So far, 2013 has been a good year for interesting legal scholarship about class actions. Last week I wrote about Dean Robert Klonoff's newest article on the often-overlooked Rule 23(b) (1). This week, I have the great pleasure of linking to the latest article by Arizona professor (visiting this year at Yale) David Marcus, The History of the Modern Class Action, Part I: Sturm und Drang, 1953–1980.

Professor Marcus has written interesting and thoughtful work on class actions before. But this article (which is Part I of a projected series), is one of the most interesting and significant pieces on class action practice to come along in a while. Professor Marcus bases his historical account of the class action device heavily in facts, and works hard to maintain a balance between the rhetorical spins that plaintiffs and defendants tend to place on early class action cases.

His unifying thesis is that the debate over class actions during this period reflects an ongoing debate between "regulatory" (deterrence) and "adjectival" (procedural) conceptions of class action. In particular, he contends that most courts resolved this conflict by not deciding it in one direction or the other. (This is what Harvard Professor Cass Sunstein might an "incompletely theorized agreement.")

This domestication of Rule 23 resulted in some doctrinal incoherence, but it succeeded in stabilizing class action law and politics by the end of the 1970s. This strategy would match how decision-makers have regulated public administration more generally, a fitting equivalence given Rule 23’s importance to the American regulatory state.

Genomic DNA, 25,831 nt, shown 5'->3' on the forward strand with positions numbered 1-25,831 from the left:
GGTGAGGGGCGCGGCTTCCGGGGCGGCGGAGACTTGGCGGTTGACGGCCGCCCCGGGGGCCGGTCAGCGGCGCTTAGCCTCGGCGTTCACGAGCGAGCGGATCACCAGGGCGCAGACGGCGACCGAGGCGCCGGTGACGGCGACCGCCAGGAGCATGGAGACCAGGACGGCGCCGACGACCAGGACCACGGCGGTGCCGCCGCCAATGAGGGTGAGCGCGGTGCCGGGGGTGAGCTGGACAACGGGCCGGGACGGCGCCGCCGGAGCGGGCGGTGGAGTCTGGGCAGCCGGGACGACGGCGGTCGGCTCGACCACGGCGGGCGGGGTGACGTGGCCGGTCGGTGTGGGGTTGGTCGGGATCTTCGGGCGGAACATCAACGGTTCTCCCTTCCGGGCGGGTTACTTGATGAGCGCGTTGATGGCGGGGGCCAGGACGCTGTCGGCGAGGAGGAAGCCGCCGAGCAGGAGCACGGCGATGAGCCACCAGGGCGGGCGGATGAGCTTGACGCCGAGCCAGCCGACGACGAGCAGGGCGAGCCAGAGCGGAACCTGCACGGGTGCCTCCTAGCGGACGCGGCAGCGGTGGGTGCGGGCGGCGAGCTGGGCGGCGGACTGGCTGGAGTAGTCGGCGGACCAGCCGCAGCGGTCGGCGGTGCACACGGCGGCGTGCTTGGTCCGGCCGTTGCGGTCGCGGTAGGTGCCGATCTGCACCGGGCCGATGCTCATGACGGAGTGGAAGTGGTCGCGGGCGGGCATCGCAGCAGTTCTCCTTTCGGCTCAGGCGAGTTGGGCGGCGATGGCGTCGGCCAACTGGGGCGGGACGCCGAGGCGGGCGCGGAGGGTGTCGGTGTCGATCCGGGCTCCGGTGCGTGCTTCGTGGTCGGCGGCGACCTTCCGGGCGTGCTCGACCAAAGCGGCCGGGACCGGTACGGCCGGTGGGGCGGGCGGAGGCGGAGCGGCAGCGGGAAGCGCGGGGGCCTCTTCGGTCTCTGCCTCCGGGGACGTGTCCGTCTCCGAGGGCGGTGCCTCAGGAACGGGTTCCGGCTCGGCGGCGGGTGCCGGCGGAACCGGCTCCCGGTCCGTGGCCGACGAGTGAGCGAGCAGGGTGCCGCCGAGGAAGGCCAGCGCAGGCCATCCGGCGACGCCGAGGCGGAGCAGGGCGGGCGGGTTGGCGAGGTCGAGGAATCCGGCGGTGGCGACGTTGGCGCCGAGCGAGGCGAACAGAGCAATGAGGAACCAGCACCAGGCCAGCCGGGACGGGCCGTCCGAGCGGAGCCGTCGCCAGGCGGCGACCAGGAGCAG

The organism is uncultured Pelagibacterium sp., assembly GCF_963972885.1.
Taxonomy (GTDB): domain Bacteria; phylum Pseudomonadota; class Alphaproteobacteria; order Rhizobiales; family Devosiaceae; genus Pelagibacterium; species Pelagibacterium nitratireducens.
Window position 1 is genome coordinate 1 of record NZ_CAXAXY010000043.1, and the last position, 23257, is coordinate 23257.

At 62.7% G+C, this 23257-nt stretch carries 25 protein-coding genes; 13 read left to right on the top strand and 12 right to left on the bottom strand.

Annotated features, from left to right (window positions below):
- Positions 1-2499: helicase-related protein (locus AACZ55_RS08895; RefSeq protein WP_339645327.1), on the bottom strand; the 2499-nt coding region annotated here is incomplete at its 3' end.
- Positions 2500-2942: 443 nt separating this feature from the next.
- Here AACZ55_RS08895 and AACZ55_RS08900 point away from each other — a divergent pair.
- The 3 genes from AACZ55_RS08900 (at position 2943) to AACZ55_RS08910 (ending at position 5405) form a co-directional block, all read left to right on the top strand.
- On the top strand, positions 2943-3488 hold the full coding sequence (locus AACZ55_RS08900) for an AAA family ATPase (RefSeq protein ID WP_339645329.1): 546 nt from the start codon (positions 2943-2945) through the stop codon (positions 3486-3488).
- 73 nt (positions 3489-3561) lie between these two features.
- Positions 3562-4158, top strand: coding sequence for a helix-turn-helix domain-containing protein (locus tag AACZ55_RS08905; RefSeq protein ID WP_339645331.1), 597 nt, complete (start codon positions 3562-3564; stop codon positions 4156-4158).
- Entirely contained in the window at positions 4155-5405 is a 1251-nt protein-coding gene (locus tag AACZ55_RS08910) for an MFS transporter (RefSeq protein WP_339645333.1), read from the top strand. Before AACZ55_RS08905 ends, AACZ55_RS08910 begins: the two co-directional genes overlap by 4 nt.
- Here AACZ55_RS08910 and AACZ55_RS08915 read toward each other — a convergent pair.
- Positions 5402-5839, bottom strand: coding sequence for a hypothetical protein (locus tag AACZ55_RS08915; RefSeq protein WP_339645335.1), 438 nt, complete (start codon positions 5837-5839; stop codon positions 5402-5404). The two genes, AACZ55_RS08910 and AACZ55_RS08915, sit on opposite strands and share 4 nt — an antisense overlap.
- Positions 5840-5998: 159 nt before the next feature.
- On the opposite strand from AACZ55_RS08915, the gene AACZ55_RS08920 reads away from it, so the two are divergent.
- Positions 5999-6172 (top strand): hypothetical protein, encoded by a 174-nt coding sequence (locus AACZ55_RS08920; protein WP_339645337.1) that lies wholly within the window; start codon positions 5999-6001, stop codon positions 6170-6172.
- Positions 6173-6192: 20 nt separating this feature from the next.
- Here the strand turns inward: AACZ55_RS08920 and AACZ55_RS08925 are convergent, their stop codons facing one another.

But it's not just the overall thesis that is so interesting. It's also some of the more specific findings Marcus makes. Among them:

Reports of the demise of the class action have been around since 1970.

“Predictions of Gotterdamerung are not lightly to be made,” Simon Rifkind said of class actions in 1970, and yet torrents of such overheated claims, about the imminent demise of class actions or the existential threat they posed to American capitalism, came throughout the decade.

The Advisory Committee had no idea what the effects of the device would be in 1966.

Rule 23’s authors could not possibly have anticipated the ways in which class litigation would contribute to public administration, since they completed their work on Rule 23 before the seismic shifts in American law and politics made the 1960s The Sixties.

The 1970s involved heated debates that look very familiar today.

The class action wars of the 1970s have historical significance for at least two reasons. First, combatants quickly exhausted virtually every claim for and against an invigorated Rule 23. Debates since have consisted largely of recycled doctrinal and rhetorical claims, suggesting either the stability of class action doctrine or the limits of the lawyer’s imagination (or both).

The primary takeaway from this article is that the debates over class action doctrine are hardly new, and therefore, it may very well behoove class action lawyers to look a little further back than just the 1990s for an idea of how courts have handled some Rule 23 questions. They can start with this article.